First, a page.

A good classification system
has 5 components:
1. The definitions involved should be easily understood
2. It should reflect the complexity of the disease processes involved whilst
remaining intrinsically simple.
3. The system should be applicable across population boundaries applying to
all ethnic groups.
4. It needs to be clinically relevant.
5. Most importantly it should provide the best assessment of clinical risk
for the individual.
Currently there are 3 major classification systems.
The first, produced in 1986 by Davey
and MacGillivray and subsequently adopted by the
ISSHP is now well known. Pre-eclampsia is still defined
as hypertension and proteinuria. The system itself
is very precisely categorises the other hypertensive
disorders. Thus, it produces very pure disease groups
and is therefore attractive to researchers in the field.
However it is rather cumbersome and not easy to apply
in clinical practise. In the year 2000 the National
Institute of Health working party in America updated
their own classification system. Although it is simpler
than the ISSHP system it still mirrors it quite well.
The NIH system has 4 categories, a) chronic hypertension,
b) pre-eclampsia, c) superimposed pre-eclampsia on
chronic hypertension and d) gestational hypertension.
Once again pre-eclampsia is diagnosed by the combination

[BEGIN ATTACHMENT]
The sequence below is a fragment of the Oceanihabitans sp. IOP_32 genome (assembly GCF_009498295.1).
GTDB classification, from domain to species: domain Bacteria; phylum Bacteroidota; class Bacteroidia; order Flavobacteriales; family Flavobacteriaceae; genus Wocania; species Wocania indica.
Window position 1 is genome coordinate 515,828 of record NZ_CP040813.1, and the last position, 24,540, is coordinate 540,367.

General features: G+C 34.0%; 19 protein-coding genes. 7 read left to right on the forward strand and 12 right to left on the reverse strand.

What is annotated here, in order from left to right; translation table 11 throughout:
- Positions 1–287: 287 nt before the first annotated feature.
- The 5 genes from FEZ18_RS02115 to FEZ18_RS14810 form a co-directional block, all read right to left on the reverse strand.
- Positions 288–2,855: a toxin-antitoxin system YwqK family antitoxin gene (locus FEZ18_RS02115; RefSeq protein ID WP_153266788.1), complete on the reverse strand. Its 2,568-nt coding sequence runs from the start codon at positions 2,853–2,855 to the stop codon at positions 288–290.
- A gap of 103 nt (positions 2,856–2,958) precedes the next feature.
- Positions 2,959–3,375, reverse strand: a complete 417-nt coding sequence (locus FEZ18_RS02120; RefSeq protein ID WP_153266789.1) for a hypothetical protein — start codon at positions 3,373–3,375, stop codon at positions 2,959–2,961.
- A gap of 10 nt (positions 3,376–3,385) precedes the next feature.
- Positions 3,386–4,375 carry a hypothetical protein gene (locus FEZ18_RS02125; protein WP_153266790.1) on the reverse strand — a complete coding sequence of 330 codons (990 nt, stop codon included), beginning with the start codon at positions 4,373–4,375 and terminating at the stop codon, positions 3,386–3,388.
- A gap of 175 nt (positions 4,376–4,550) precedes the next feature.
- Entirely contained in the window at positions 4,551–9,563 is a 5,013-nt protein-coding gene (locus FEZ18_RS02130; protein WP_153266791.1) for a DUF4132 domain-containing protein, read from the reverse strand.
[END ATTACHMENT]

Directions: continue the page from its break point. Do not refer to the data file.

of hypertension and proteinuria.
The third major system was produced by the Australasian
Society for the Study of Hypertension in Pregnancy
(ASSHP) Australasian Society for the Study of
Hypertension in Pregnancy (ASSHP) in 1993. This system
has 3 categories. Chronic hypertension, pre-eclampsia
and pre-eclampsia superimposed on chronic hypertension.
Pre-eclampsia itself is subdivided into mild and
severe categories. The mild form is defined purely
as hypertension in pregnancy after 20 weeks. Severe
pre-eclampsia is a combination of hypertension plus
one (or more) of several other variables. These include
proteinuria, thrombocytopaenia, abnormal liver function,
abnormal renal function, neurological abnormalities
such as eclampsia and coagulopathies. Any one of
these latter variables associated with hypertension
warrants the diagnosis of severe PET. The advantage
of this system is that it recognises the multi organ
system nature of the disease pre-eclampsia.
The 3 systems were compared in a retrospective study
of 18,000 pregnancies of which there were 11,000 hypertensive
pregnancies. The conclusion of this study was that
the NIH system detected more severe disease than the
ASSHP with regard to the diagnosis of pre-eclampsia.
However, on the other hand the ASSHP classification
more accurately identified a lower risk group of women.
The advantage of this higher specificity, meant that
fewer women would be subjected to unnecessary monitoring
and interventions. The researchers then refined the
classification systems and produced their own new system. In
this system they too have 4 components, however,
pre-eclampsia itself is diagnosed in the same way as "severe
pre-eclampsia" in the ASSHP system. Thus once
again the multi organ system nature of the disease
is recognised. In a small retrospective study in the
UK this system has been shown to better predict abnormal
outcome than any of the others.
The question regarding which classification system
should be used in practice is still yet to worked out.
It is important for clinicians working in the field
to recognise and remember that pre-eclampsia can present
in many different ways and that relying upon hypertension
and proteinuria to make the diagnosis will result in
some patients with pre-eclampsia being ignored until
much later in the disease process.